Do you:

  • Feel miserable, sad and tearful.
  • Feel exhausted a lot of the time with no energy .
  • Feel as if even the smallest tasks are sometimes impossible.
  • Seldom enjoy the things that you used to enjoy-you may be off sex or food or may ‘comfort eat’ to excess.
  • Feel very anxious sometimes.
  • Don’t want to see people or are scared to be left alone. Social activity may feel hard or possible.
  • Can see no future. There is a loss of hope. You feel all you’ve ever done is make mistakes and that’s all that you ever will do.
  • Find it difficult to think clearly.
  • Feel like a failure and/or feel guilty a lot of the time.
  • Feel a burden to others.
  • Sometimes feel that life isn’t worth living.
  • Feel irritable or angry more than usual.
  • Feel you have no confidence.
  • Spend a lot of time thinking about what has gone wrong, what will go wrong or what is wrong about yourself as a person. You may also feel guilty sometimes about being critical of others (or even thinking critically about them).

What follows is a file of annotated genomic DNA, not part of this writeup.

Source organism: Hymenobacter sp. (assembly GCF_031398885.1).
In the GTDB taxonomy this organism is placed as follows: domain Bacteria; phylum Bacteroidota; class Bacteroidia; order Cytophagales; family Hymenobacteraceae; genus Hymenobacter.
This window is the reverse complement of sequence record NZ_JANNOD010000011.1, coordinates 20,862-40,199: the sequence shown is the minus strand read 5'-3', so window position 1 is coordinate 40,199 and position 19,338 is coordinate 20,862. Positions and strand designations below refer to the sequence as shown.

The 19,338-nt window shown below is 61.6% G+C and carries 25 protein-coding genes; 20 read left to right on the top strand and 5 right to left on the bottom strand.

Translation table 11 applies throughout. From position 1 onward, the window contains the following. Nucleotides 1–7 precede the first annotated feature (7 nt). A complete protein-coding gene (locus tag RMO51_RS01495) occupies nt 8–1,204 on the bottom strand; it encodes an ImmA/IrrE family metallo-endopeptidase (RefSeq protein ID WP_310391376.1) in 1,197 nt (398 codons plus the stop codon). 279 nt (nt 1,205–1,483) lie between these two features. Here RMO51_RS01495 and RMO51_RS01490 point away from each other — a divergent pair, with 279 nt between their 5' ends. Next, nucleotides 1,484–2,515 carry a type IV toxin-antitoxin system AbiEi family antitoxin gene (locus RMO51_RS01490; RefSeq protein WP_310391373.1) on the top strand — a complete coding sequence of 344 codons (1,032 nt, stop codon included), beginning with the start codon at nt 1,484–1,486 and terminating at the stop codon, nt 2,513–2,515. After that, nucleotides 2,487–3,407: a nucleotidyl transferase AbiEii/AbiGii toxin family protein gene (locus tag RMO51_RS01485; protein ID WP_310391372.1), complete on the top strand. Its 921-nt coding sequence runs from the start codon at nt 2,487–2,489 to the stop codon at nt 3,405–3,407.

• Feel that life is unfair.
  • Have difficulty sleeping or wake up very early in the morning and can’t sleep again. You seem to dream all night long and sometimes have disturbing dreams.
  • Feel that life has/is ‘passing you by.’
  • Have physical aches and pains which appear to have no physical cause, such as back pain.

Sadness is a small part of depression, but is a painful emotion nonetheless and can be difficult to understand. The difference between sadness and depression is that the latter involves several psychological and physical symptoms and it tends to persist a long time. While sadness is common and fleeting, depression is debilitating and disrupts your life, relationships, self-confidence and your thoughts about the future. It’s a medical illness, not a sign a weakness – importantly, it’s treatable.

Types of depression

  • Major depressive disorder (major depression)
  • Bipolar disorder (manic depression)
  • Postpartum depression (postnatal depression)
  • Seasonal affective disorder (SAD)
  • Persistent depressive disorder
  • Premenstrual dysphoric disorder (PMDD)
  • Psychotic depression
  • Atypical depression

Symptoms of depression

  • Difficulty concentrating, remembering details and making decisions
  • Feelings of guilt, worthlessness or helplessness
  • Ruminative thinking
  • Feelings of hopelessness or pessimism
  • Insomnia, early-morning wakefulness, or excessive sleeping
  • Irritability, restlessness
  • Loss of interest in activities or hobbies once pleasurable (incl. sex)
  • Overeating or appetite loss
  • Persistent aches or pains, headaches, cramps or digestive problems that don’t ease even with treatment
  • Persistent sad, anxious or ’empty’ feelings
  • Thoughts of suicide, suicide attempts
  • Fatigue and decreased energy


Comments are closed.